“ The man is trying hard to pray. He’s desperate to get sorted out, but every time he tries to pray it just seems so hard.
Sometimes he feels desperately tired…sleep seems a more attractive proposition than prayer, and no matter how hard he tries his eyelids heavy and his mind dulls. Even the tried and tested ways to prayer…daily office, lectio…seem to be as dry as dust.
On the rare occasions he does pull himself into an attitude of prayer, the prayer turns into a list of critical and judgemental tirades against the people in this place who have caused his present situation. He feels ashamed and gives up.
Other times he just has too much to do to pray. He wants to be up and out, meeting people, using his time well, full of distraction and action.
He begins to feel that as long as he stays where he is, his relationship with God will suffer and will never be right again. Perhaps he was wrong to settle here in the first place…perhaps he misheard what God said.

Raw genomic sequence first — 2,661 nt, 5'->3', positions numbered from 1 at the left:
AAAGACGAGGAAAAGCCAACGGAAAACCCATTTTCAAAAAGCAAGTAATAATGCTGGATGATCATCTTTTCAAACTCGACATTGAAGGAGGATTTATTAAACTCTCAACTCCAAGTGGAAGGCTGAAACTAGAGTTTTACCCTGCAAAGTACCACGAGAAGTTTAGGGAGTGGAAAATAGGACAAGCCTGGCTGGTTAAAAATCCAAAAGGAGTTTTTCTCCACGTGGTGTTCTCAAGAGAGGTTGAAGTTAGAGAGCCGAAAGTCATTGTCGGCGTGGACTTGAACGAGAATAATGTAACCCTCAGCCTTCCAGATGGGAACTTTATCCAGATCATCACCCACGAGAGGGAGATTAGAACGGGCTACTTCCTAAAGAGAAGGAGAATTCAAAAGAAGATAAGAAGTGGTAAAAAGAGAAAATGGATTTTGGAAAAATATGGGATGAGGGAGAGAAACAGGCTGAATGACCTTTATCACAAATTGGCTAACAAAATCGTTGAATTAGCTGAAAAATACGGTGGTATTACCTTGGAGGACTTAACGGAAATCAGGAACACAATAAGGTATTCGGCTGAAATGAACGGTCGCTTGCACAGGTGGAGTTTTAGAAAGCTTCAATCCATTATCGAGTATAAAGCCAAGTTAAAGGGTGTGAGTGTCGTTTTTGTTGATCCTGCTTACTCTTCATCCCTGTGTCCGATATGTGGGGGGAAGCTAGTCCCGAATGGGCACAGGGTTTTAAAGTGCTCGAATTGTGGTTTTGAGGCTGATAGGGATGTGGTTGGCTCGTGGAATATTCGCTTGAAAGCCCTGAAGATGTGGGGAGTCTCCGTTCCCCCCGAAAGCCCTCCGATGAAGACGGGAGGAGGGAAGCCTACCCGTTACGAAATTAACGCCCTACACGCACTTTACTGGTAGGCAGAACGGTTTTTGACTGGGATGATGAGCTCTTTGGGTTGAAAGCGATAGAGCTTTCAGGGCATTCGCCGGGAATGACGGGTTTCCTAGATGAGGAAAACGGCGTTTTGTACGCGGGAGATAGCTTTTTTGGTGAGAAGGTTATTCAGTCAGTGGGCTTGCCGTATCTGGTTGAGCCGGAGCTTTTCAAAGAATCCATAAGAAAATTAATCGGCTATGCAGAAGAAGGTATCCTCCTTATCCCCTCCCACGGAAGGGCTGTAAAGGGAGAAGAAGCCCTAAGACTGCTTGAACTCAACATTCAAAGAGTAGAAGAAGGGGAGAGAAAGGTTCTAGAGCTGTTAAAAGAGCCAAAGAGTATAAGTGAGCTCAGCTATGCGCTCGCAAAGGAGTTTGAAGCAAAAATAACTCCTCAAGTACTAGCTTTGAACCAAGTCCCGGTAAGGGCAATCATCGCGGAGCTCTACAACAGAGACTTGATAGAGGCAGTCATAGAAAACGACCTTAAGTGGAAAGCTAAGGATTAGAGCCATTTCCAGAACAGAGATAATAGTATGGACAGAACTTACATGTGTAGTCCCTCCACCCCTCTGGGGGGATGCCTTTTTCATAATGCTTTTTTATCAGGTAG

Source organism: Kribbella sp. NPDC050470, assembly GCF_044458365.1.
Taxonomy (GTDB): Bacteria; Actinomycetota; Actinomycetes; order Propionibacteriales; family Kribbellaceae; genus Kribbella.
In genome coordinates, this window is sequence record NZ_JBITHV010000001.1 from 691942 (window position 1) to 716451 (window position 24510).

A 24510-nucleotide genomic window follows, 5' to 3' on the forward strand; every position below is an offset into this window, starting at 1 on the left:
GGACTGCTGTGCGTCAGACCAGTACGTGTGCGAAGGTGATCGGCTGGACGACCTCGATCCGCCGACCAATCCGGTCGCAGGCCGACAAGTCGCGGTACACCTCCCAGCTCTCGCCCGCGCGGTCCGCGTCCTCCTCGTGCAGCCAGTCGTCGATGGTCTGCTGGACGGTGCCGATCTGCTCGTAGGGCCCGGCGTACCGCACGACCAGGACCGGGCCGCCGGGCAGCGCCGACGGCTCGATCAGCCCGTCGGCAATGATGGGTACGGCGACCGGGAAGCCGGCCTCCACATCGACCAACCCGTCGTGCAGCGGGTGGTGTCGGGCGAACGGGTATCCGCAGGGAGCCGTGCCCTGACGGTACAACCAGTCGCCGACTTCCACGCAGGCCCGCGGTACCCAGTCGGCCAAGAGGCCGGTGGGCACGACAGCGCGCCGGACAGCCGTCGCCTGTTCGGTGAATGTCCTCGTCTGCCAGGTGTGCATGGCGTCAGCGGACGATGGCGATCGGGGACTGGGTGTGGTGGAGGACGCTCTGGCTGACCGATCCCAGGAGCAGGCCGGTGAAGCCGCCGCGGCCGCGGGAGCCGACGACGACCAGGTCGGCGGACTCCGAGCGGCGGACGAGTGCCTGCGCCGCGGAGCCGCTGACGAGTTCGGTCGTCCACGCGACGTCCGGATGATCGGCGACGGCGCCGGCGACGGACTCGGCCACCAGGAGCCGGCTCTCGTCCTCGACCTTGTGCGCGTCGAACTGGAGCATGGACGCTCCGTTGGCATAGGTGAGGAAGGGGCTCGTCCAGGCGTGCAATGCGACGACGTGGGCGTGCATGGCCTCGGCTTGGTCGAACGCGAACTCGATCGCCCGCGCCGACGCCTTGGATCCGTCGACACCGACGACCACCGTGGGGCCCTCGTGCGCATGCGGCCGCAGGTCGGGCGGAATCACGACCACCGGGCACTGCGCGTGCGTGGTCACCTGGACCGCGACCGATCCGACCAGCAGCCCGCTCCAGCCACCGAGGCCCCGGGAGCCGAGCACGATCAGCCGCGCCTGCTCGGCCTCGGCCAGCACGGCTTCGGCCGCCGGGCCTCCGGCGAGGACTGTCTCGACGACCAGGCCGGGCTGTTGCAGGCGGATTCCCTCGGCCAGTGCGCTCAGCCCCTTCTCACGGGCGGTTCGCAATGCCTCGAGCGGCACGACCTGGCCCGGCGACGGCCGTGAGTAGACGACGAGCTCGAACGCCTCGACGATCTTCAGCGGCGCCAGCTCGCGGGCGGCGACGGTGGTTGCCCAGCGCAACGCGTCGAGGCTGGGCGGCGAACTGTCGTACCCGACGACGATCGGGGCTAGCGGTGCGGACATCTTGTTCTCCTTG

One day, he’s reading some of the sayings of the Desert Fathers and Mothers and comes across a story of St Anthony that holds out a glimmer of hope.”
To be continued…
Staying in the ‘cell’ and praying is one of the most difficult things to do when acedia strikes. We are faced by the twin enemies of either weariness or over-business, as methods to either forget how we feel or to find some kind of pleasant distraction. A critical spirit, uncertainty about our calling and even a sense of God’s disapproval hangs over us like a cloud.
“ And so the wretched soul, embarrassed by such contrivances of the enemy, is disturbed, until, worn out by the spirit of acedia…it either learns to sink into slumber, or…accustoms itself to seek for consolation under these attacks in visiting some brother, only to be afterwards weakened the more by this remedy which it seeks for the present” John Cassian “Institutes” Chapter 3